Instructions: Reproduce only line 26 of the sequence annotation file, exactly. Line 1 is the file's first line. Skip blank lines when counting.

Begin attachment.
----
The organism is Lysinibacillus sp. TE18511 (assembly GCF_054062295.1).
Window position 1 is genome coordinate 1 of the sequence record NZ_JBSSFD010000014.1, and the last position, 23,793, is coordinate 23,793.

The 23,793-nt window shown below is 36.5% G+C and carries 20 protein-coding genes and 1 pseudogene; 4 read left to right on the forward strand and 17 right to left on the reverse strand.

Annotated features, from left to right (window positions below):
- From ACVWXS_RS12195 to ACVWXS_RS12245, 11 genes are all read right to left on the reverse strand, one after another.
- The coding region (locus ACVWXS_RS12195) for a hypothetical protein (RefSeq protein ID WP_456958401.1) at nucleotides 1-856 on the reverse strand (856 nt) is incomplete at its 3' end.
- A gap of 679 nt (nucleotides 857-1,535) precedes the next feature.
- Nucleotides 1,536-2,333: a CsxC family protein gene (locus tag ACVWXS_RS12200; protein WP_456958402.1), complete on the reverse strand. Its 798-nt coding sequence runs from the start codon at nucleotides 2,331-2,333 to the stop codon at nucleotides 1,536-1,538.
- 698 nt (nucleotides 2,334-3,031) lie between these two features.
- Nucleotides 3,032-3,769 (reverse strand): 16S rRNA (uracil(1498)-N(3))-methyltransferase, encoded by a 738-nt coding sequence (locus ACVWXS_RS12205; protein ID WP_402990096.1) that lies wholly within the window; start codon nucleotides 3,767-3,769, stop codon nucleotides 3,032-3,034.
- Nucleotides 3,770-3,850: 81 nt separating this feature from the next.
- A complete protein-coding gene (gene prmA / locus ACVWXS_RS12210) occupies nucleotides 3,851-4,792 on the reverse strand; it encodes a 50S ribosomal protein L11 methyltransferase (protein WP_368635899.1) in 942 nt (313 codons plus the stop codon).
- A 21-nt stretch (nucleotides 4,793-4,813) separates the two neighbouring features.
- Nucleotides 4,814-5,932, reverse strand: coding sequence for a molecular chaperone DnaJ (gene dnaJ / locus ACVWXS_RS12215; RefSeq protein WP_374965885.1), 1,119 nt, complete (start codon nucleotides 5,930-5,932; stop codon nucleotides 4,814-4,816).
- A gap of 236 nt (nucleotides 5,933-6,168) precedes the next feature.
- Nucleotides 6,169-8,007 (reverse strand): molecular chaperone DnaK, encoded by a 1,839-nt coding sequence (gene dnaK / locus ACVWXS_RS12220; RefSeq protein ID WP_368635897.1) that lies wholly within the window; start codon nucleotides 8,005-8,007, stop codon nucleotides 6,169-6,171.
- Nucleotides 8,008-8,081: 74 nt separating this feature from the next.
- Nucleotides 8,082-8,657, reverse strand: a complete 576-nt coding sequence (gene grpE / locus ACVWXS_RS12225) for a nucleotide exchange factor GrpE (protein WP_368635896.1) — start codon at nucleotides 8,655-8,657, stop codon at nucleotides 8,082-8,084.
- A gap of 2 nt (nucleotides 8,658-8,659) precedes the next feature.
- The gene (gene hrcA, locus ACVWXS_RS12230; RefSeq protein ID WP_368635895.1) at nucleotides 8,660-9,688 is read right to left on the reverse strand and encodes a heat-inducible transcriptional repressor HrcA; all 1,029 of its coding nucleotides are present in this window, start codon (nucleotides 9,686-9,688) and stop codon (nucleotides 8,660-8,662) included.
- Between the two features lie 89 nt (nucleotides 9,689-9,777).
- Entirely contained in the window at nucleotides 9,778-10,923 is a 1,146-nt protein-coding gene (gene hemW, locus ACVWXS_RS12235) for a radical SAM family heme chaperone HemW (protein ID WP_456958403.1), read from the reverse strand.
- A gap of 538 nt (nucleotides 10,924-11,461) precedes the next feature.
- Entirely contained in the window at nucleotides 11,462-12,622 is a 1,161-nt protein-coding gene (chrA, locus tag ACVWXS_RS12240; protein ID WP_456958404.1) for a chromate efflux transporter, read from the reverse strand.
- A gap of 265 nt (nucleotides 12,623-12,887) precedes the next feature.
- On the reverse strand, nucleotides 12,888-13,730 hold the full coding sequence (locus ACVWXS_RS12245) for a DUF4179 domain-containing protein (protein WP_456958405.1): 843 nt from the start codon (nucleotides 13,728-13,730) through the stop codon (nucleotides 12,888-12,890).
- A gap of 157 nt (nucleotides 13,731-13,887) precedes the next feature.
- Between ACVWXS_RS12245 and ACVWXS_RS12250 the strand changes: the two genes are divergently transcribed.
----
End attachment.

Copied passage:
- On the reverse strand, nucleotides 12,888-13,730 hold the full coding sequence (locus ACVWXS_RS12245) for a DUF4179 domain-containing protein (protein WP_456958405.1): 843 nt from the start codon (nucleotides 13,728-13,730) through the stop codon (nucleotides 12,888-12,890).